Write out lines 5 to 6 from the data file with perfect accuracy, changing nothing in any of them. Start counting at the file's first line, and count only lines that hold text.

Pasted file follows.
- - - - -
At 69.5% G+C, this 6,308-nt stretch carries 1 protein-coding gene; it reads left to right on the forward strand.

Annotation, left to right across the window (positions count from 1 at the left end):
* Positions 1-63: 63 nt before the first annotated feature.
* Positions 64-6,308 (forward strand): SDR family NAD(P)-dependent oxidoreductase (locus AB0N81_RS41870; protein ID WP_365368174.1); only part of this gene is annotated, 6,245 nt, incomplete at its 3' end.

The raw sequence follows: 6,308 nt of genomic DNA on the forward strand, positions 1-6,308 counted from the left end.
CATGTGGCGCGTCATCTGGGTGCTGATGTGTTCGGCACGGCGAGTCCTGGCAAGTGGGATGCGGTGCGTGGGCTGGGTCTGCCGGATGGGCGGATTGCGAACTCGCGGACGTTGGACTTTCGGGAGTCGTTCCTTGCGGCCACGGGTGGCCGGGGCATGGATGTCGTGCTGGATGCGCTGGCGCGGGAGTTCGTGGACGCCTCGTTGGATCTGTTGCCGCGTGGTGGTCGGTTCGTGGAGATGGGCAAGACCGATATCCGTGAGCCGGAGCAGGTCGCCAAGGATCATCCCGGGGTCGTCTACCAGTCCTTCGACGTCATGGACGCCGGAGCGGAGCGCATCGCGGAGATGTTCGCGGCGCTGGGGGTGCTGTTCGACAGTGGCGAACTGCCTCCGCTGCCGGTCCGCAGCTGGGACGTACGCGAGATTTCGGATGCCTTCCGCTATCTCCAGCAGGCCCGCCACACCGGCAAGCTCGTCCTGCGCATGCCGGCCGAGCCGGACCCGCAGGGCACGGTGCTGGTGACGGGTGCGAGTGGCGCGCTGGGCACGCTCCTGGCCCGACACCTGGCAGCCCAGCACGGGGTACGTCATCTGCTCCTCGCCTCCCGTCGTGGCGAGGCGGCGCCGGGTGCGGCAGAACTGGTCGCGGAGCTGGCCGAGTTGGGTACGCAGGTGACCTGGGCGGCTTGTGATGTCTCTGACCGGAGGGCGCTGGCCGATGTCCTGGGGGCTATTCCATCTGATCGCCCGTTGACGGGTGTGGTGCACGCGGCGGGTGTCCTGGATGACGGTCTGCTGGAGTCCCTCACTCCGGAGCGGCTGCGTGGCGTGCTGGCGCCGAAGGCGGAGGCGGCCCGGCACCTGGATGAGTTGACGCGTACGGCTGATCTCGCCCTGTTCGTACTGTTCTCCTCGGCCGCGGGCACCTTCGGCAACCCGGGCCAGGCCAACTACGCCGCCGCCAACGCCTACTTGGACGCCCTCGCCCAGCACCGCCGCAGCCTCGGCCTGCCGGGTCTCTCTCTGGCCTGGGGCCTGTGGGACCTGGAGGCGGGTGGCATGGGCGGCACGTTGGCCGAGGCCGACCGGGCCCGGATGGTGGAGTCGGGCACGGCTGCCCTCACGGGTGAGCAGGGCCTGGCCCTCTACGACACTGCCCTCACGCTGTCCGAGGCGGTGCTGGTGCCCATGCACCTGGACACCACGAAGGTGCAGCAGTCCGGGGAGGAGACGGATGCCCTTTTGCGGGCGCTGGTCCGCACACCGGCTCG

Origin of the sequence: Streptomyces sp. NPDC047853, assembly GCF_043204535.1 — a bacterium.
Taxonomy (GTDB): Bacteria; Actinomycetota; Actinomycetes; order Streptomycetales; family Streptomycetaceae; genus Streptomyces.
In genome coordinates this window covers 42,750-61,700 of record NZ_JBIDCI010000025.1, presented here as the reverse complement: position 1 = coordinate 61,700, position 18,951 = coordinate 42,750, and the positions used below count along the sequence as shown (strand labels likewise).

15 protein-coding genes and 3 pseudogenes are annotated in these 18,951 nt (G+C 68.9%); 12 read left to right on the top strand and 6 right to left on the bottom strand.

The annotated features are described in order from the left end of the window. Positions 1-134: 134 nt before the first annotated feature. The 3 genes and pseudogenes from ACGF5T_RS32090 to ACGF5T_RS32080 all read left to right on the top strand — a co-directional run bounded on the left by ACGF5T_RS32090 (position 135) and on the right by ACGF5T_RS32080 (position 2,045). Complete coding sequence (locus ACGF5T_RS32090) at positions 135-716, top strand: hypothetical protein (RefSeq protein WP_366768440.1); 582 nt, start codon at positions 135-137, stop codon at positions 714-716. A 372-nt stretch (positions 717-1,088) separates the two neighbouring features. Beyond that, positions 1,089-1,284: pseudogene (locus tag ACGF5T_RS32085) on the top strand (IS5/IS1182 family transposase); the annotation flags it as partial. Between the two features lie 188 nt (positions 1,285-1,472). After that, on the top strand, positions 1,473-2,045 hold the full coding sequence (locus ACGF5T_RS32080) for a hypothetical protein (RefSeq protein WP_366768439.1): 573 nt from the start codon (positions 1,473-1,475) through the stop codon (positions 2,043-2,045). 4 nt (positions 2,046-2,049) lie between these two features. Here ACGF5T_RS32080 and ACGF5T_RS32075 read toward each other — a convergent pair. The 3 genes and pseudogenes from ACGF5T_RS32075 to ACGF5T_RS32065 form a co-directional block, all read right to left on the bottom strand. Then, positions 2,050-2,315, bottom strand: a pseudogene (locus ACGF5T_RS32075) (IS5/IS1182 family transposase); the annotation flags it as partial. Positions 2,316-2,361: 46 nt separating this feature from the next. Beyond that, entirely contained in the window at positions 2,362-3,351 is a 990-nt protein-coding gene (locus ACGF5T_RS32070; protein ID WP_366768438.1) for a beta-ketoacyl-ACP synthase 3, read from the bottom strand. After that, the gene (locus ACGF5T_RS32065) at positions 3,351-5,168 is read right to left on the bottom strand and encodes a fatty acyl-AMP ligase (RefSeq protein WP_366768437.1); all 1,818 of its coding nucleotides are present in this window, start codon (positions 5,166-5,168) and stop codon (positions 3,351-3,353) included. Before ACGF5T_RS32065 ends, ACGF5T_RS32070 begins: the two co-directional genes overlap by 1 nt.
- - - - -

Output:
The raw sequence follows: 6,308 nt of genomic DNA on the forward strand, positions 1-6,308 counted from the left end.
CATGTGGCGCGTCATCTGGGTGCTGATGTGTTCGGCACGGCGAGTCCTGGCAAGTGGGATGCGGTGCGTGGGCTGGGTCTGCCGGATGGGCGGATTGCGAACTCGCGGACGTTGGACTTTCGGGAGTCGTTCCTTGCGGCCACGGGTGGCCGGGGCATGGATGTCGTGCTGGATGCGCTGGCGCGGGAGTTCGTGGACGCCTCGTTGGATCTGTTGCCGCGTGGTGGTCGGTTCGTGGAGATGGGCAAGACCGATATCCGTGAGCCGGAGCAGGTCGCCAAGGATCATCCCGGGGTCGTCTACCAGTCCTTCGACGTCATGGACGCCGGAGCGGAGCGCATCGCGGAGATGTTCGCGGCGCTGGGGGTGCTGTTCGACAGTGGCGAACTGCCTCCGCTGCCGGTCCGCAGCTGGGACGTACGCGAGATTTCGGATGCCTTCCGCTATCTCCAGCAGGCCCGCCACACCGGCAAGCTCGTCCTGCGCATGCCGGCCGAGCCGGACCCGCAGGGCACGGTGCTGGTGACGGGTGCGAGTGGCGCGCTGGGCACGCTCCTGGCCCGACACCTGGCAGCCCAGCACGGGGTACGTCATCTGCTCCTCGCCTCCCGTCGTGGCGAGGCGGCGCCGGGTGCGGCAGAACTGGTCGCGGAGCTGGCCGAGTTGGGTACGCAGGTGACCTGGGCGGCTTGTGATGTCTCTGACCGGAGGGCGCTGGCCGATGTCCTGGGGGCTATTCCATCTGATCGCCCGTTGACGGGTGTGGTGCACGCGGCGGGTGTCCTGGATGACGGTCTGCTGGAGTCCCTCACTCCGGAGCGGCTGCGTGGCGTGCTGGCGCCGAAGGCGGAGGCGGCCCGGCACCTGGATGAGTTGACGCGTACGGCTGATCTCGCCCTGTTCGTACTGTTCTCCTCGGCCGCGGGCACCTTCGGCAACCCGGGCCAGGCCAACTACGCCGCCGCCAACGCCTACTTGGACGCCCTCGCCCAGCACCGCCGCAGCCTCGGCCTGCCGGGTCTCTCTCTGGCCTGGGGCCTGTGGGACCTGGAGGCGGGTGGCATGGGCGGCACGTTGGCCGAGGCCGACCGGGCCCGGATGGTGGAGTCGGGCACGGCTGCCCTCACGGGTGAGCAGGGCCTGGCCCTCTACGACACTGCCCTCACGCTGTCCGAGGCGGTGCTGGTGCCCATGCACCTGGACACCACGAAGGTGCAGCAGTCCGGGGAGGAGACGGATGCCCTTTTGCGGGCGCTGGTCCGCACACCGGCTCG